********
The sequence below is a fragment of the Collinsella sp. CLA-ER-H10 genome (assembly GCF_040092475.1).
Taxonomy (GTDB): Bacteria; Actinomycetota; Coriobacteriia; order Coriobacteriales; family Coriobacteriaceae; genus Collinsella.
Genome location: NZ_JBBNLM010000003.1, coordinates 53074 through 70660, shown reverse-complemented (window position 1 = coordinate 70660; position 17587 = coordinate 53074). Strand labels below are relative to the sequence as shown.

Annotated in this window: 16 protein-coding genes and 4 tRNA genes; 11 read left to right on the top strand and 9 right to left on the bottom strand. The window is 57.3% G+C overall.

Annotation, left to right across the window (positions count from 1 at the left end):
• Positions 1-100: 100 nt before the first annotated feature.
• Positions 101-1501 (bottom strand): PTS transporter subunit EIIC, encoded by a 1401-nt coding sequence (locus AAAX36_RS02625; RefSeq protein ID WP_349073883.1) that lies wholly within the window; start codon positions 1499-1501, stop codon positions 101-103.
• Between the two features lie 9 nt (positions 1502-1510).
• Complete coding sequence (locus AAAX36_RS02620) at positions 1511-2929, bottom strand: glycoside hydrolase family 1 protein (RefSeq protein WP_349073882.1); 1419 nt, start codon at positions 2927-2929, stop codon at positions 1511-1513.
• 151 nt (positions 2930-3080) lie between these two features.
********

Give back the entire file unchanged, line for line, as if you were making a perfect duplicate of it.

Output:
The sequence below is a fragment of the Collinsella sp. CLA-ER-H10 genome (assembly GCF_040092475.1).
Taxonomy (GTDB): Bacteria; Actinomycetota; Coriobacteriia; order Coriobacteriales; family Coriobacteriaceae; genus Collinsella.
Genome location: NZ_JBBNLM010000003.1, coordinates 53074 through 70660, shown reverse-complemented (window position 1 = coordinate 70660; position 17587 = coordinate 53074). Strand labels below are relative to the sequence as shown.

Annotated in this window: 16 protein-coding genes and 4 tRNA genes; 11 read left to right on the top strand and 9 right to left on the bottom strand. The window is 57.3% G+C overall.

Annotation, left to right across the window (positions count from 1 at the left end):
• Positions 1-100: 100 nt before the first annotated feature.
• Positions 101-1501 (bottom strand): PTS transporter subunit EIIC, encoded by a 1401-nt coding sequence (locus AAAX36_RS02625; RefSeq protein ID WP_349073883.1) that lies wholly within the window; start codon positions 1499-1501, stop codon positions 101-103.
• Between the two features lie 9 nt (positions 1502-1510).
• Complete coding sequence (locus AAAX36_RS02620) at positions 1511-2929, bottom strand: glycoside hydrolase family 1 protein (RefSeq protein WP_349073882.1); 1419 nt, start codon at positions 2927-2929, stop codon at positions 1511-1513.
• 151 nt (positions 2930-3080) lie between these two features.